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ERIC Number: ED339560
Record Type: RIE
Publication Date: 1987
Pages: 22
Abstractor: N/A
Reference Count: N/A
Education Development among Bedouin Tribes of the Negev Desert. [Paper and Discussion.]
Abu-Rabia, Aref
About 60,000 Bedouins live in the Negev Desert, which comprises 60% of Israel. Of these, about half live in towns, a third live in settlements of huts for all or part of the year, while a sixth continue to follow traditional nomadic practices. The number of Bedouin children enrolled in school has grown from 150 in 1950 to about 16,000 in 1986. Girls make up 40% of the elementary enrollment and 25% of the secondary enrollment. There are 29 elementary and 3 secondary schools in the Negev, staffed by 626 teachers, about half of whom are Bedouins. Traditional values and customs related to family life, marriage, and child rearing are still strong among the Bedouins, and young people are torn between traditional and modern ways. However, formal education is coming to play an important role in Bedouin society, and its value is growing. This paper includes the transcript of a discussion that followed presentation of the paper. Topics covered during the discussion are: (1) polygamy and the rights of half-siblings; (2) the reasons that some Bedouin children do not attend school at all; (3) female education; (4) negative attitudes toward vocational education; (5) the tension between traditionalism and modernization; (6) cultural education; and (7) language of instruction issues (Bedouin dialect, literary Arabic, and Hebrew). (SV)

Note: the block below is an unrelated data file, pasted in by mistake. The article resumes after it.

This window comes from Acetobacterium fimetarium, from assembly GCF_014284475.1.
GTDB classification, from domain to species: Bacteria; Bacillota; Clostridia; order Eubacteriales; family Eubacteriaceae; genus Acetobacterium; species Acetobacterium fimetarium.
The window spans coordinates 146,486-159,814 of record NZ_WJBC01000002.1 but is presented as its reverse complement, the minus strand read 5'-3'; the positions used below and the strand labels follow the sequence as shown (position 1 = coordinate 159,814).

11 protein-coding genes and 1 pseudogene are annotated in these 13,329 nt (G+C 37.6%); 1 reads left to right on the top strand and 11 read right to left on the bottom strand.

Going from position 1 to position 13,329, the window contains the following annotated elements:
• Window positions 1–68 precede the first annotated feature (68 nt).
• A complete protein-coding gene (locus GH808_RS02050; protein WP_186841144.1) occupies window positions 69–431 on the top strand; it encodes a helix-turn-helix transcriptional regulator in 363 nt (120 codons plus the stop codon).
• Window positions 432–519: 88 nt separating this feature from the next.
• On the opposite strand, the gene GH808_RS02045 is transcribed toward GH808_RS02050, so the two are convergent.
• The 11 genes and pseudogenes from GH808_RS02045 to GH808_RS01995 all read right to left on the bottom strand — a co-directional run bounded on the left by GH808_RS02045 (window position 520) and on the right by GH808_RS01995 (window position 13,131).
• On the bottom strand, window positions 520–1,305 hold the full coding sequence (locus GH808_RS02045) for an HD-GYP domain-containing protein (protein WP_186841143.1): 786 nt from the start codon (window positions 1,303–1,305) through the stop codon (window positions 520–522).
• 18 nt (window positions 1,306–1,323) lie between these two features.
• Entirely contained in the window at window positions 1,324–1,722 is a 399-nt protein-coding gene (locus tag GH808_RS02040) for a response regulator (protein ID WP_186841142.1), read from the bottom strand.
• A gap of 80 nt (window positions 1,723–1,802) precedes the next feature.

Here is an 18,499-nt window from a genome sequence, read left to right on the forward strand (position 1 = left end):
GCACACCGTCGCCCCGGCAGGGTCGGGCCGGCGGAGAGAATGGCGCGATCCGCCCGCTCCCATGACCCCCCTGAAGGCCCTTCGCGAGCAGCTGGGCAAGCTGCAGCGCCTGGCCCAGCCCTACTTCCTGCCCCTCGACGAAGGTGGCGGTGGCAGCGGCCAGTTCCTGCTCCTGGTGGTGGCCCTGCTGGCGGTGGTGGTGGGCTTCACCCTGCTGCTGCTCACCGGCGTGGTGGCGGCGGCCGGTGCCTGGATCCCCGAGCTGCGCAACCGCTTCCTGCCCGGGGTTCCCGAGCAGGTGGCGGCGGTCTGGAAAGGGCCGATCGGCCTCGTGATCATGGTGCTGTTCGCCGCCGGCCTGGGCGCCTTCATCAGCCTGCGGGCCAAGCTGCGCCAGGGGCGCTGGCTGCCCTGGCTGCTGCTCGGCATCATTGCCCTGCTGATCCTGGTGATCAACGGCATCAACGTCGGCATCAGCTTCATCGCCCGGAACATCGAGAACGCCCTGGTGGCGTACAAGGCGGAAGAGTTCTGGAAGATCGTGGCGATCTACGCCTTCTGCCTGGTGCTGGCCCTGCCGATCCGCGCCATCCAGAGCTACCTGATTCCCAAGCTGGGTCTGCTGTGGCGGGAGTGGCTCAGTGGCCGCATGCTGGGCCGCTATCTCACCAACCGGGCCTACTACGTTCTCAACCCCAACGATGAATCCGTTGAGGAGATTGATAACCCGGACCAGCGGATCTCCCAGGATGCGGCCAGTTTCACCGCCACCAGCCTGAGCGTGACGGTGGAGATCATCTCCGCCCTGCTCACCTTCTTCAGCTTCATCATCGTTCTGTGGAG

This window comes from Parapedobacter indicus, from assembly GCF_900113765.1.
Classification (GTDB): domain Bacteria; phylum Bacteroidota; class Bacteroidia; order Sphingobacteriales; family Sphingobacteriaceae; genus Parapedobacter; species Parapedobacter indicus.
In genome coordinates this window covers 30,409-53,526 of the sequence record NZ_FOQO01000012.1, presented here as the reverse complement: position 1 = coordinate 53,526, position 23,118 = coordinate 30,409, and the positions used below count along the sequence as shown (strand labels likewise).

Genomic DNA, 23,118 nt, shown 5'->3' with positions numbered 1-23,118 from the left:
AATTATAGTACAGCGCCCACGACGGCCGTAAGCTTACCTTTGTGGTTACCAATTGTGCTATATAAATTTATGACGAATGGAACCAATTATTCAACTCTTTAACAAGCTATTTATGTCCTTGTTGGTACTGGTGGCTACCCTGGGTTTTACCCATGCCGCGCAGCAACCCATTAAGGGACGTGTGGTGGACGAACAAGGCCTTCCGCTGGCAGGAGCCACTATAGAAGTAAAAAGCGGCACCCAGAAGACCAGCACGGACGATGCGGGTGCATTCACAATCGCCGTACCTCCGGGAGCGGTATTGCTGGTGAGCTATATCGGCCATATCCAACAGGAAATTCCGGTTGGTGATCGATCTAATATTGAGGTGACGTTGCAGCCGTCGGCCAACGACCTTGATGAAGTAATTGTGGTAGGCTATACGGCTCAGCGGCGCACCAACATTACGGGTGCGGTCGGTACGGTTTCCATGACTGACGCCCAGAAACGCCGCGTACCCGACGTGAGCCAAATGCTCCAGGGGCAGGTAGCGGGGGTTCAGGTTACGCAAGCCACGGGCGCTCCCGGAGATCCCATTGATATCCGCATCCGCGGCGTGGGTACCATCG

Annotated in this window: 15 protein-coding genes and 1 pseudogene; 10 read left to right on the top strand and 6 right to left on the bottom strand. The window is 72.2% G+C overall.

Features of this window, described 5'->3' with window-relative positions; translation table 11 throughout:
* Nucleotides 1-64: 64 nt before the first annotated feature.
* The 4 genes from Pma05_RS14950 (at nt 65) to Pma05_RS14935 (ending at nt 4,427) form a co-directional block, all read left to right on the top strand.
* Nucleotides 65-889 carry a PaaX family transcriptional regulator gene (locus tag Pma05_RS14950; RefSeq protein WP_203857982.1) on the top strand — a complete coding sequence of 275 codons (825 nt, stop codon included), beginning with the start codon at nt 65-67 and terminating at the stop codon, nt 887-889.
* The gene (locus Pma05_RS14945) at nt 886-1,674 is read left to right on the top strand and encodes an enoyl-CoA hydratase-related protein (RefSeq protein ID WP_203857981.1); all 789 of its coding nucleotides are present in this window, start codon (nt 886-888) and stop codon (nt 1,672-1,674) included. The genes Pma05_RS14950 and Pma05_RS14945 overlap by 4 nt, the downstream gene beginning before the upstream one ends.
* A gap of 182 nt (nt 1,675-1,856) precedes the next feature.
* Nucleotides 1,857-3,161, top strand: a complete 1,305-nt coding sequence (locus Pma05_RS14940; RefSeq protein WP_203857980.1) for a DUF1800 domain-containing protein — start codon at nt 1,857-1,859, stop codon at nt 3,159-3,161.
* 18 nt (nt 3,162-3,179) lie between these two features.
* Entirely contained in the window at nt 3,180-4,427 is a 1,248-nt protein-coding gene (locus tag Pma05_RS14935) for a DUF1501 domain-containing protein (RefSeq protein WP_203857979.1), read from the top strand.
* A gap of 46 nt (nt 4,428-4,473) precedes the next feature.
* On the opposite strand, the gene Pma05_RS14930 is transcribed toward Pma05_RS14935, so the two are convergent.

Publication Type: Speeches/Meeting Papers
Education Level: N/A
Audience: N/A
Language: English
Sponsor: N/A
Authoring Institution: N/A
Identifiers: Bedouins; Israel (Negev Desert)
Note: Paper presented at the Bi-National Conference on Education of Holland and Israel, "Hagar's Well" (Yeroham, Israel, December 14-19, 1986).